November 1, 2010
From a legal perspective, one of the most intriguing things about the hit movie “The Social Network” is that it’s based on a book that got most of its facts from legal depositions made by the real-life characters in the movie.
Of course, deciding which of two competing depositions is closer to the truth is no easy task. So, how accurately did the movie reflect reality? Here’s what some of the main characters had to say about it.
- Mark Zuckerberg, the founder of Facebook, has called the movie “inaccurate” but also decided early on that he wouldn’t slam the film too harshly, because doing so would only make people want to see it more.
- Eduardo Saverin, the cofounder of Facebook who was pushed out of the company and later sued Zuckerberg, had a benign reaction to the movie. He recently wrote a blog post for CNBC in which he talks at length about “entrepreneurship and creativity,” but nowhere in the 734-word blog post does he provide a clue as to what he thought of the movie. (Side note: Saverin was the only Facebook alum who talked to the author during the writing of the book.)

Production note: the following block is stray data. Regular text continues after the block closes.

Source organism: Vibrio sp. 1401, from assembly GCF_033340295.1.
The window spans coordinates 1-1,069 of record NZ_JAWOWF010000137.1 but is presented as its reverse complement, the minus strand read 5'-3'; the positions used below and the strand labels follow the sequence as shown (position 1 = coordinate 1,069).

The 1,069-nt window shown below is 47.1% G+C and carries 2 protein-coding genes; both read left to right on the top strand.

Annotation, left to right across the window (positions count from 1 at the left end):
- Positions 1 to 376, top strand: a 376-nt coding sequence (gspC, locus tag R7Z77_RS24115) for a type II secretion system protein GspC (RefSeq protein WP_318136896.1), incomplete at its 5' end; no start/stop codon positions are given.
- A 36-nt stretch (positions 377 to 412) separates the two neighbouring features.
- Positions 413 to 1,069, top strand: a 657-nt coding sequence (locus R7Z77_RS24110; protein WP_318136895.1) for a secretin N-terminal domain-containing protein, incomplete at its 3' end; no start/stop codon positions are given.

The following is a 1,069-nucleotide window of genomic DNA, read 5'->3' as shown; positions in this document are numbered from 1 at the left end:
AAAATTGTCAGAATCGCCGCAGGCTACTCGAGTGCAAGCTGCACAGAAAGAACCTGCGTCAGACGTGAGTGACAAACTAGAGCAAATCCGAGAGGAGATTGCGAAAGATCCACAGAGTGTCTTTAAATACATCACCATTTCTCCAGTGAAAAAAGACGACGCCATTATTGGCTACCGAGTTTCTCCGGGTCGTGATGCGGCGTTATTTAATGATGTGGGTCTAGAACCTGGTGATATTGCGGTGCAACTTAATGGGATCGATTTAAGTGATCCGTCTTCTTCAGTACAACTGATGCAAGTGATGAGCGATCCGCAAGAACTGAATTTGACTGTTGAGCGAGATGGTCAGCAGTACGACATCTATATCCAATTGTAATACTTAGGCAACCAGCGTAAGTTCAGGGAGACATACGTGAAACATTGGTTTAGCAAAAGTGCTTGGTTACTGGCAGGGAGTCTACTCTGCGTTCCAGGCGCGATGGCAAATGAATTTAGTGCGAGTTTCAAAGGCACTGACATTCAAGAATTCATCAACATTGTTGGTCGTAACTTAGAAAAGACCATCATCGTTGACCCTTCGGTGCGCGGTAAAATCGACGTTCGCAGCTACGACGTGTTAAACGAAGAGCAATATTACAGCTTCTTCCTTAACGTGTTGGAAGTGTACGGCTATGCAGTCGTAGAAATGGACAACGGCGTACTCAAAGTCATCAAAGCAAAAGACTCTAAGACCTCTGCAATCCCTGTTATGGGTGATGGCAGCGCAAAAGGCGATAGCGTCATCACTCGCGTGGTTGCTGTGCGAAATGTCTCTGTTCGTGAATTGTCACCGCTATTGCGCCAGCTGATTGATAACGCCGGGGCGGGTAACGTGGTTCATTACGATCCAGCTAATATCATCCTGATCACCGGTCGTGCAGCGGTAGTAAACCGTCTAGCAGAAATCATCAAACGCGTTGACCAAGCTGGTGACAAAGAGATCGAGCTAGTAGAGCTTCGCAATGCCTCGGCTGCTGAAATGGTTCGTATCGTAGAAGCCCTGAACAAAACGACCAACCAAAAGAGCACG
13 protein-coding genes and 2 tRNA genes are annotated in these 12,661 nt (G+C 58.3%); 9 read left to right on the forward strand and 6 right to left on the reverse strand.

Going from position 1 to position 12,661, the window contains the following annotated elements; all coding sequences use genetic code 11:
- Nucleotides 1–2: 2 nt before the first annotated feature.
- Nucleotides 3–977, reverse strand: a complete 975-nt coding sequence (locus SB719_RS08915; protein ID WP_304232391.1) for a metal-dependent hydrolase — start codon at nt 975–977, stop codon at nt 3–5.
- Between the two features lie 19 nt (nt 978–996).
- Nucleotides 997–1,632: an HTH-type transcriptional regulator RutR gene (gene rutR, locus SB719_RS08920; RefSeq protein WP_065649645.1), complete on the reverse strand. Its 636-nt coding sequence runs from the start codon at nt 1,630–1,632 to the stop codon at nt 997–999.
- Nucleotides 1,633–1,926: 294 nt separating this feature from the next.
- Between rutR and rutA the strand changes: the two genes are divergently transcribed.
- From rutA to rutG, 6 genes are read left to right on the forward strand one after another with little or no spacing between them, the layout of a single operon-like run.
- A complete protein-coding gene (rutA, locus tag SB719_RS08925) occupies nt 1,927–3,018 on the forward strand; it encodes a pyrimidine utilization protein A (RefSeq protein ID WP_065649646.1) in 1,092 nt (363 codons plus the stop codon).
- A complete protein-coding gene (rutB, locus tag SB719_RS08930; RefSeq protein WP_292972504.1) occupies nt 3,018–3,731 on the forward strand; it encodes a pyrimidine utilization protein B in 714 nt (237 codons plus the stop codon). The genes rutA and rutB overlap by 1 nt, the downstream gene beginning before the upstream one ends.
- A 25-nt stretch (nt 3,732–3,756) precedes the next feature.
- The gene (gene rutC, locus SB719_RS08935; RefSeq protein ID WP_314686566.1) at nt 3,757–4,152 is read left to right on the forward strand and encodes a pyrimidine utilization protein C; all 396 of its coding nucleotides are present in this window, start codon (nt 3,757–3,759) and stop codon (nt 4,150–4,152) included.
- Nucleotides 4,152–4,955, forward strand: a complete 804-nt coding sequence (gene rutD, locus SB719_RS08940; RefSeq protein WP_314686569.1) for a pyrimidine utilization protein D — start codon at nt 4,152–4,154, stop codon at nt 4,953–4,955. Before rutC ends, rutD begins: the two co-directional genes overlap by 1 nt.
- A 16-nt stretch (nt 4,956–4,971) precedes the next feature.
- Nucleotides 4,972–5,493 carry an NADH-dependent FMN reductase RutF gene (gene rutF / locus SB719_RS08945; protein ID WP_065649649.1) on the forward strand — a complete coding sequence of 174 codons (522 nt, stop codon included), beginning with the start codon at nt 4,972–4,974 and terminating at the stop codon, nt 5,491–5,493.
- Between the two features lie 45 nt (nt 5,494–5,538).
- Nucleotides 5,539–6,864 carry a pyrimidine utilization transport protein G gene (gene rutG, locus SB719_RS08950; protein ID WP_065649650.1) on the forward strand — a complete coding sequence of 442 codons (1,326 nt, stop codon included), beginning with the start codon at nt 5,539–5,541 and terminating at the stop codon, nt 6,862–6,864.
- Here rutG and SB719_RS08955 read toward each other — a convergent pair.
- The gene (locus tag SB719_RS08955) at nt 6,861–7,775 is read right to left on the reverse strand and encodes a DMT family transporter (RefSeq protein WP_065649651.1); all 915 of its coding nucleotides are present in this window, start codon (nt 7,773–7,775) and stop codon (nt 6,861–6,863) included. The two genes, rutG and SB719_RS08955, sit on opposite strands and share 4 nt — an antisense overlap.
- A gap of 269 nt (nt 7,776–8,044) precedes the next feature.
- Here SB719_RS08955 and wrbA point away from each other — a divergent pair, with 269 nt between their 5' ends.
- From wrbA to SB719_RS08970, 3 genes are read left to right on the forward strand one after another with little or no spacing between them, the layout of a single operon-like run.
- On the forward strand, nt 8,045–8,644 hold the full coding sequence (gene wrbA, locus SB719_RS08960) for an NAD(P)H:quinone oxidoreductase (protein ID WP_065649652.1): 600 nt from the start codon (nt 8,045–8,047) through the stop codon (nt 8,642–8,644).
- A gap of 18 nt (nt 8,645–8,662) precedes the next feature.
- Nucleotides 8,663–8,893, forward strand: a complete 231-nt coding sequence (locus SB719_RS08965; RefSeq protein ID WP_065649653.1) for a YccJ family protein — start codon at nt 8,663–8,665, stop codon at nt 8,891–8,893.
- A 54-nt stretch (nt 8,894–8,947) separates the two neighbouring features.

- Cameron and Tyler Winklevoss, the brothers who sued Zuckerberg for allegedly stealing their idea for Facebook while the three attended Harvard, say the film accurately portrays the birth of Facebook. It also gets another bit of history right: The identical twins did compete on the U.S. rowing team in the Beijing Olympics – and they really did place sixth.
Of course, you can always judge for yourself; the trial court documents are all on Westlaw.
» Saverin cross-complaint against Zuckerberg and Facebook (2006 WL 6627814)
» Winklevoss complaint against Zuckerberg and Facebook (2007 WL 1230524)
» Zuckerberg complaint against Saverin (2008 WL 8099168)